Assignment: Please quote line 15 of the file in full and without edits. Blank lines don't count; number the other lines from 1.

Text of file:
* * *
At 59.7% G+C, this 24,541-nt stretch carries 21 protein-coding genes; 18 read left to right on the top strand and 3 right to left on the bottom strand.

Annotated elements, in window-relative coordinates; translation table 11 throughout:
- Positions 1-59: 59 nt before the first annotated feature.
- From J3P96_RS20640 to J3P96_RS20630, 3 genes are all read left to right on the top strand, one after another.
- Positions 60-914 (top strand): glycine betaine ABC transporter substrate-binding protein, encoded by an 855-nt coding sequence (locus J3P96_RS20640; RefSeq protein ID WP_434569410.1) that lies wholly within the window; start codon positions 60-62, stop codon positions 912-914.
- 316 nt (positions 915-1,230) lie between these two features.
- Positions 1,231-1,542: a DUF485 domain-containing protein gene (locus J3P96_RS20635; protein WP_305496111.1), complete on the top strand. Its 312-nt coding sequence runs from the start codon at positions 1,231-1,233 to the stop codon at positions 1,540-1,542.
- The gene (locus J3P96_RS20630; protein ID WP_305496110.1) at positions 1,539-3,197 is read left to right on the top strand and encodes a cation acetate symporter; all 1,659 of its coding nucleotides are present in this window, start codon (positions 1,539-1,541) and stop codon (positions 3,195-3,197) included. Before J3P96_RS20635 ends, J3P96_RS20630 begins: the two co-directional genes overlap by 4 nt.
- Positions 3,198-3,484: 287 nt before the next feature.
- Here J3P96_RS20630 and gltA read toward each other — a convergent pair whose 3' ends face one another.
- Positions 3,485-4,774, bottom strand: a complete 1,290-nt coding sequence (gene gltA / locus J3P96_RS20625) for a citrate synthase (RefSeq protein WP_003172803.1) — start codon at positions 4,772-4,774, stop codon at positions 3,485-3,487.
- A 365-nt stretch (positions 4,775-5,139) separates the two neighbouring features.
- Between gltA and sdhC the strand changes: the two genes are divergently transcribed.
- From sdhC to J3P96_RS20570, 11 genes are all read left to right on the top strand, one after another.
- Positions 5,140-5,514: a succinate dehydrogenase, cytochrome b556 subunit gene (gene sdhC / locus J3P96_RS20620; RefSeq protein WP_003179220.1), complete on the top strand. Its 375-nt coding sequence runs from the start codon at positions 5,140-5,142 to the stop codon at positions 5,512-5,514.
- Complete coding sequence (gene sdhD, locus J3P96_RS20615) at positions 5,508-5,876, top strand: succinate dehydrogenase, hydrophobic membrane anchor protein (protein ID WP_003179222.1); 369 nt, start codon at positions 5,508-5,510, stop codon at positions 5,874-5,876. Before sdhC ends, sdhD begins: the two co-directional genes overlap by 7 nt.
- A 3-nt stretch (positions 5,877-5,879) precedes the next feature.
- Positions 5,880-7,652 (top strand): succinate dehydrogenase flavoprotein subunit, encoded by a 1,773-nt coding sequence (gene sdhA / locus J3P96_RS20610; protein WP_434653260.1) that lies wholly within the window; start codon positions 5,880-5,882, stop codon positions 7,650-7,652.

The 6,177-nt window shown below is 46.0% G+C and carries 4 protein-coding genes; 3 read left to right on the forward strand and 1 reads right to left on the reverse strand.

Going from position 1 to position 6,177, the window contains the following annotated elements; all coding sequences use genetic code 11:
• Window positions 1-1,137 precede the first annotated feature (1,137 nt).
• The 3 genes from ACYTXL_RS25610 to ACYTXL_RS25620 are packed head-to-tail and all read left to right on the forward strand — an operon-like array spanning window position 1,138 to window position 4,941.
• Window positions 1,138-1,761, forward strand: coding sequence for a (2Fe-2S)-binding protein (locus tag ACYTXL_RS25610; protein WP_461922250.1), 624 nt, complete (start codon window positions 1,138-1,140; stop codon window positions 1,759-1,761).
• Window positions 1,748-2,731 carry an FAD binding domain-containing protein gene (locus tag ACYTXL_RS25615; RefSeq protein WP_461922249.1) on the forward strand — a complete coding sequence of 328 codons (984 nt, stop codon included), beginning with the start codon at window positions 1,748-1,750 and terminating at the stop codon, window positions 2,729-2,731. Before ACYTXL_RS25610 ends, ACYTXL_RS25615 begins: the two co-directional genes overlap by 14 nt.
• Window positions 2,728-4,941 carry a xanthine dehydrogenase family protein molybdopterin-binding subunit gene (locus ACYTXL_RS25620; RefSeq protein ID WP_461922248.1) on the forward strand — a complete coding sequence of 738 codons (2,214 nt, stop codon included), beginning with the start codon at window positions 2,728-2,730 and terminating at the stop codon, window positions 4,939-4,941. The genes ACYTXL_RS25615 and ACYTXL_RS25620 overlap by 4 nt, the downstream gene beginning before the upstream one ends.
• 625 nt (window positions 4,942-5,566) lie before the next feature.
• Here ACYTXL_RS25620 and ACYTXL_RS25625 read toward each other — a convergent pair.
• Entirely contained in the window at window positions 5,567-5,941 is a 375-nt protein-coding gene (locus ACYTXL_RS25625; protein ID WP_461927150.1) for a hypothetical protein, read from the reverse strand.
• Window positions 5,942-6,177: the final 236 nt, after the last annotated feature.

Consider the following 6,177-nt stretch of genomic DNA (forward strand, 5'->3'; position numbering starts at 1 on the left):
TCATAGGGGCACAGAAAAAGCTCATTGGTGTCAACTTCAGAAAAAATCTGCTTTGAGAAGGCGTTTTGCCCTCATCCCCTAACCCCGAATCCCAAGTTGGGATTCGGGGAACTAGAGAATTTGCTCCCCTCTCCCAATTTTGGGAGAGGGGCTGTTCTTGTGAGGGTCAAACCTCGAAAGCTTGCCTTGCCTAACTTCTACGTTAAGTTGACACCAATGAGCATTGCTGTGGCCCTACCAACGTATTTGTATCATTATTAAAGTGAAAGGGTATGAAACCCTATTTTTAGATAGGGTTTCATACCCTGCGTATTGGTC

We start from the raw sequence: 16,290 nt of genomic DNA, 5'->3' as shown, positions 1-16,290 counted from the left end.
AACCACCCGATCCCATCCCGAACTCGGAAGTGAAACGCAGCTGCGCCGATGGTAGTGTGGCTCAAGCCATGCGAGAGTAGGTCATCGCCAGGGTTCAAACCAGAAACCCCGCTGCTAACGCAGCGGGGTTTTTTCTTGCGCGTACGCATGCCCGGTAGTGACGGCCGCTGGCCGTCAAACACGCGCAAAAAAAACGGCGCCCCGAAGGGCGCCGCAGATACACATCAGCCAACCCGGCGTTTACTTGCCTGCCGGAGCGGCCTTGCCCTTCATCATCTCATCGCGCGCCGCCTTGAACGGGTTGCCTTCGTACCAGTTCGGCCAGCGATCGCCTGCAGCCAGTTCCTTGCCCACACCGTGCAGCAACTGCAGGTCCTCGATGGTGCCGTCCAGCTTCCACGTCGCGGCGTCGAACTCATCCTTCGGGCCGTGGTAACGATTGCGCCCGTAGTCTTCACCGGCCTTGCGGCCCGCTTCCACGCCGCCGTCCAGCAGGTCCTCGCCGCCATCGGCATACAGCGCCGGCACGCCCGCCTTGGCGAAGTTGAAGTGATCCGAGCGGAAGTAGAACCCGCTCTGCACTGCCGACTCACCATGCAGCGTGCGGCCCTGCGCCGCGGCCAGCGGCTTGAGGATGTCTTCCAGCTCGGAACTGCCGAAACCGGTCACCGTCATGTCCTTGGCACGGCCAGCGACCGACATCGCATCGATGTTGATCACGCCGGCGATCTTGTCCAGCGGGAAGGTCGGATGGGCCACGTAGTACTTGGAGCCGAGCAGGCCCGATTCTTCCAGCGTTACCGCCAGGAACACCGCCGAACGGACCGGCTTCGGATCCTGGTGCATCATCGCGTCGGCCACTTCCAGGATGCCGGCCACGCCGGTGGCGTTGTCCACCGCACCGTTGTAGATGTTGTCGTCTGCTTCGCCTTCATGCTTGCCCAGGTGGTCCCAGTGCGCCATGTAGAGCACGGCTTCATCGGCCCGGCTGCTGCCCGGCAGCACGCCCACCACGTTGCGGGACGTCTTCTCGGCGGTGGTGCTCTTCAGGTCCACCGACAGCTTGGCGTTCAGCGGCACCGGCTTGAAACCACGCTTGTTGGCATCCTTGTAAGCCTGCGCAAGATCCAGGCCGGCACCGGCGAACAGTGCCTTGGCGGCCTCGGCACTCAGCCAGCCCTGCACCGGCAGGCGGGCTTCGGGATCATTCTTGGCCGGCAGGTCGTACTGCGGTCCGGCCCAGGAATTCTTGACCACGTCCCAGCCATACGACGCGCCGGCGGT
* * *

- Positions 5,140-5,514: a succinate dehydrogenase, cytochrome b556 subunit gene (gene sdhC / locus J3P96_RS20620; RefSeq protein WP_003179220.1), complete on the top strand. Its 375-nt coding sequence runs from the start codon at positions 5,140-5,142 to the stop codon at positions 5,512-5,514.